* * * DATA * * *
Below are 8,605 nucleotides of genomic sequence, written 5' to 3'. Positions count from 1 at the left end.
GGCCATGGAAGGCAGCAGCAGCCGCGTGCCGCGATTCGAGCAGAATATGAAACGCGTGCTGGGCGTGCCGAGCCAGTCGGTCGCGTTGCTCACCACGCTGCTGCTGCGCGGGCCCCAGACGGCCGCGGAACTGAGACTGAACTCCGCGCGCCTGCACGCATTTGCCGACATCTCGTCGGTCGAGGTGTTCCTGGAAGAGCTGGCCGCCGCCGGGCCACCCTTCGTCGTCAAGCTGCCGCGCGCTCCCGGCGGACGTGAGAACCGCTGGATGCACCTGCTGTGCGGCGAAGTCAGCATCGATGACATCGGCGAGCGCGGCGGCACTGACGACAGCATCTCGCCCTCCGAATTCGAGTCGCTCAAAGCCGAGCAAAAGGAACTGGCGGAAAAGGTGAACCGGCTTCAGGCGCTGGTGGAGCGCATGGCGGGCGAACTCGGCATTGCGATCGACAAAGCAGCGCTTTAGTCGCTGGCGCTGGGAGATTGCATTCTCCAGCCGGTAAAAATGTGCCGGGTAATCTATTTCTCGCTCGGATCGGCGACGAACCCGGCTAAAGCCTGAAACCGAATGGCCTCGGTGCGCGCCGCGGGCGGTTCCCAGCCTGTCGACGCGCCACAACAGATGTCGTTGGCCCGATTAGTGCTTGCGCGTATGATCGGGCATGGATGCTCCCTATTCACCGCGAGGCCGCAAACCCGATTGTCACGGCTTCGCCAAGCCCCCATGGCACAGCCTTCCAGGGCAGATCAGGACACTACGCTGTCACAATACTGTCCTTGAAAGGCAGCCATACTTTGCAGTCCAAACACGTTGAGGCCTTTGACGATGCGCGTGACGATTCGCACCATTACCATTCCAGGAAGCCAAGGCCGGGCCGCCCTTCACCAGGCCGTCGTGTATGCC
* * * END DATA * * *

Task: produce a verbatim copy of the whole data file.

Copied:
Below are 8,605 nucleotides of genomic sequence, written 5' to 3'. Positions count from 1 at the left end.
GGCCATGGAAGGCAGCAGCAGCCGCGTGCCGCGATTCGAGCAGAATATGAAACGCGTGCTGGGCGTGCCGAGCCAGTCGGTCGCGTTGCTCACCACGCTGCTGCTGCGCGGGCCCCAGACGGCCGCGGAACTGAGACTGAACTCCGCGCGCCTGCACGCATTTGCCGACATCTCGTCGGTCGAGGTGTTCCTGGAAGAGCTGGCCGCCGCCGGGCCACCCTTCGTCGTCAAGCTGCCGCGCGCTCCCGGCGGACGTGAGAACCGCTGGATGCACCTGCTGTGCGGCGAAGTCAGCATCGATGACATCGGCGAGCGCGGCGGCACTGACGACAGCATCTCGCCCTCCGAATTCGAGTCGCTCAAAGCCGAGCAAAAGGAACTGGCGGAAAAGGTGAACCGGCTTCAGGCGCTGGTGGAGCGCATGGCGGGCGAACTCGGCATTGCGATCGACAAAGCAGCGCTTTAGTCGCTGGCGCTGGGAGATTGCATTCTCCAGCCGGTAAAAATGTGCCGGGTAATCTATTTCTCGCTCGGATCGGCGACGAACCCGGCTAAAGCCTGAAACCGAATGGCCTCGGTGCGCGCCGCGGGCGGTTCCCAGCCTGTCGACGCGCCACAACAGATGTCGTTGGCCCGATTAGTGCTTGCGCGTATGATCGGGCATGGATGCTCCCTATTCACCGCGAGGCCGCAAACCCGATTGTCACGGCTTCGCCAAGCCCCCATGGCACAGCCTTCCAGGGCAGATCAGGACACTACGCTGTCACAATACTGTCCTTGAAAGGCAGCCATACTTTGCAGTCCAAACACGTTGAGGCCTTTGACGATGCGCGTGACGATTCGCACCATTACCATTCCAGGAAGCCAAGGCCGGGCCGCCCTTCACCAGGCCGTCGTGTATGCC